• Skates give the best obstacle avoidance. Bike tires will be able to go over more, sure, but if you can step over or jump over things, that is certainly even better. Additionally, skates make it easy to change exactly where your feet line up without changing the amount of space you take up. So, for example, if there is a big pothole in a bike lane, a biker would have to swerve and stick out more on one side, but a skater could simply adjust his skate position without changing the overall amount of space he takes up. (Assuming the pothole isn’t enormous, that is).
  • Skates are the most portable option out of the product space (which I take to be {electric folding bikes, electric skateboards, the Onewheel product line, electric folding scooters}). With a good skating backpack (like those made by Seba), you can basically carry you skates around hands-free without significantly altering how much you can carry. They’re not exactly unnoticeable, but they are a lot better than the alternatives in this regard.
  • At moderate speeds, skates probably have a better ability to execute emergency stops than any other option. You can do more controlled stops with the electric brakes on all the options, but the problem with this in an emergency situation is that the brakes will lock up and you’ll lose control. For example, you have to be careful on bikes not to over-apply brakes and lose traction, since you are almost guaranteed to fall if you do. You can powerslide on longboards for a somewhat controlled slide, but it’s easier to mess up than on skates (I think). With skates, a powerslide is effectively a controlled friction stop. You intentionally lose traction to slow yourself very quickly, but since you are expecting it and do it intentionally, it’s different than if you lose traction braking normally. (The only issue with powerslides is that you can only really do them at slower speeds. Trying one going 25mph is likely to not succeed and possibly even break ankles and so on).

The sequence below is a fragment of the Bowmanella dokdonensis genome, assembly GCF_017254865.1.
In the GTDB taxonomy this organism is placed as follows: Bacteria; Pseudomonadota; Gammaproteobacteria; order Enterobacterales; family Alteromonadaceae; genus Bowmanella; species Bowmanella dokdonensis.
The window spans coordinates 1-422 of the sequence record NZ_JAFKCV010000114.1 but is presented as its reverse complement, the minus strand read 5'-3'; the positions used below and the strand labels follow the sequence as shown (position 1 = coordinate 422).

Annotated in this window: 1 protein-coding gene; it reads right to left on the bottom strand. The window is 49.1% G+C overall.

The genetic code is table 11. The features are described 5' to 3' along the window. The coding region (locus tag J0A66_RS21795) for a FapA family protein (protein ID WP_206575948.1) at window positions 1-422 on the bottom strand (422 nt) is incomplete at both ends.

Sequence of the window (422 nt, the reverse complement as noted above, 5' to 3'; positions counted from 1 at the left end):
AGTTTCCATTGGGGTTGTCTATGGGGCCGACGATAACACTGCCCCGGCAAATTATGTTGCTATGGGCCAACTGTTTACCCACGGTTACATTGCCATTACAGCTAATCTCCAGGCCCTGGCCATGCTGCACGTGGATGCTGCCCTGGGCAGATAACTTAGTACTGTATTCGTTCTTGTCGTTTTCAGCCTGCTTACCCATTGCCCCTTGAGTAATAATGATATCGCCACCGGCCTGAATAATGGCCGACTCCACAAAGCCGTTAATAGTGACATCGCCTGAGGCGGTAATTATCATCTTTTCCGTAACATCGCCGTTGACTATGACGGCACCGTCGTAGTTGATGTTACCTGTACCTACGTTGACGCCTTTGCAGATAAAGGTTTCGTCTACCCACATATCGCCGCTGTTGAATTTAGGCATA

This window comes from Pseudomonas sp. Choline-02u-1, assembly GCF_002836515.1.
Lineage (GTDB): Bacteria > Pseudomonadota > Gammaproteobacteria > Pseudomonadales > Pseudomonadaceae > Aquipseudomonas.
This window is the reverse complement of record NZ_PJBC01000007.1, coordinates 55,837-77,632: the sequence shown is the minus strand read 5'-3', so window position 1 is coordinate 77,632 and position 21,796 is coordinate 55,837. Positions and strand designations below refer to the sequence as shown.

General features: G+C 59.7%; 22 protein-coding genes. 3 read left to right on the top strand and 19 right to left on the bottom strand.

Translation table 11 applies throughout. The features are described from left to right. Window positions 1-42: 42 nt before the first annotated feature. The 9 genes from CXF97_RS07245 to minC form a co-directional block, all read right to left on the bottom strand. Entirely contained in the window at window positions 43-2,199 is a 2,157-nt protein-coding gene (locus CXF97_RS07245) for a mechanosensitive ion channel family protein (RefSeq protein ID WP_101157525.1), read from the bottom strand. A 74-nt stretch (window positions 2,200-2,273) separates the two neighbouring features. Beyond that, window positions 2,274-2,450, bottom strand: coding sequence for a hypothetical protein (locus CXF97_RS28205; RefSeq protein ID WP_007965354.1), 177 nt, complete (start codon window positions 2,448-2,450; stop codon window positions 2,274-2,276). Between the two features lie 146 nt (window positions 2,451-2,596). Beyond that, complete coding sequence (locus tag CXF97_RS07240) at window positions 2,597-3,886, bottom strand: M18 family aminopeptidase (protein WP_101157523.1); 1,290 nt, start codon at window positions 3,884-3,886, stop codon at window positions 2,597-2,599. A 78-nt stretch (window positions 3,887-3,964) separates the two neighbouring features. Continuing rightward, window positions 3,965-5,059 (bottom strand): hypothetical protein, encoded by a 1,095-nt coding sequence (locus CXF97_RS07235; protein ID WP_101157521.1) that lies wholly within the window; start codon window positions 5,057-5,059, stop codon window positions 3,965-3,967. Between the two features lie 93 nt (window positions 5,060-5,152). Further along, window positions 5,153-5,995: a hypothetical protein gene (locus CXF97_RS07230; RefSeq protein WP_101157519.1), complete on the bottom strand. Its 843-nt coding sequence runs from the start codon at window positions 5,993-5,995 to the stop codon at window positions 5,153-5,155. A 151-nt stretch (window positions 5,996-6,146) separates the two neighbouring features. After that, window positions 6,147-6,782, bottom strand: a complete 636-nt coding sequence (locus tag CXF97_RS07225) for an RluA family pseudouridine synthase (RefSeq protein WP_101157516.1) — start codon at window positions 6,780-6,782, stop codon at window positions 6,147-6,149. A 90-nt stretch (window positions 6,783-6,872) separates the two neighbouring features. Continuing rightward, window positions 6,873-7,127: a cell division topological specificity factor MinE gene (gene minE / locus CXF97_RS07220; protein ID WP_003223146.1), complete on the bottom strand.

[Editing note: This assumption on my part about not being able to do slide stops at speed was just straight up wrong. See this video from Shaun Unwin of Shop Task].

I could no doubt go on, but I think that’s most of the big ones. You might be able to come up with a good marketing blurb about some of the advantages skates have relative to electric skateboards in particular, since those have been pretty popular on crowdfunding sites. Of course, for fairness, you’d probably want to mention skates’ disadvantages too. I can only think of these: